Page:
Most D&O insurance policies specify that the insurer’s advance written consent is required for claim settlement, such consent not to be unreasonably withheld. A frequent insurance coverage battleground issue is whether an insurer’s decision to withhold consent is or is not unreasonable. In the long-running insurance coverage dispute between for-profit education firm Apollo Education Group and its D&O insurer, Apollo contends that the insurer’s refusal to consent to Apollo’s $13.125 settlement of an options backdating-related securities suit was unreasonable. The coverage dispute eventually made its way to the Ninth Circuit, which certified a question of law to the Arizona Supreme Court on the question of the standard of law to be applied to the consent to settlement provision.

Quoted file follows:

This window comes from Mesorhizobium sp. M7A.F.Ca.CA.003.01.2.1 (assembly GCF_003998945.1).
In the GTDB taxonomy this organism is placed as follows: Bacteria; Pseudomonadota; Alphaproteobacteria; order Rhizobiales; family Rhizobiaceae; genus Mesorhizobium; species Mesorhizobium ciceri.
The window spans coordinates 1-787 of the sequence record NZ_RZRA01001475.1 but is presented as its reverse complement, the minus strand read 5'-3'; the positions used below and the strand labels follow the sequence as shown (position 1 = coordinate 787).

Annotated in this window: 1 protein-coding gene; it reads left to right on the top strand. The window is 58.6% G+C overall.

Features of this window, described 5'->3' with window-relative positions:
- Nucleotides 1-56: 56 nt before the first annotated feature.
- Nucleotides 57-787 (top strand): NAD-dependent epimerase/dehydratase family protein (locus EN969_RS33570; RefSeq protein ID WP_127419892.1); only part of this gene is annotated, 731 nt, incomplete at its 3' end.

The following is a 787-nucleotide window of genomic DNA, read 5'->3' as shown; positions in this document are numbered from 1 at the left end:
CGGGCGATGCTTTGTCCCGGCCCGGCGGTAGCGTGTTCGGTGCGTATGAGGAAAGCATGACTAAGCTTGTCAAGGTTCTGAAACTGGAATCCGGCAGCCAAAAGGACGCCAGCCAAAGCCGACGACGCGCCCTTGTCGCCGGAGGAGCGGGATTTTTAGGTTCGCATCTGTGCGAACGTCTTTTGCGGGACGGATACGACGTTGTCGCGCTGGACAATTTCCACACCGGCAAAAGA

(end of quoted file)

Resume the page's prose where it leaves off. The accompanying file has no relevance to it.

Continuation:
In an interesting February 17, 2021 split decision that could have important implications, the Arizona Court held that the objective reasonableness of the insurer’s decision to withhold consent is to be assessed from the perspective of the insurer, not that of the insured. A copy of the Arizona Supreme Court’s opinion can be found here.
Continue Reading Arizona Sup. Ct.: Reasonableness of Insurer’s Refusal to Consent to Settle Determined from Insurer’s Perspective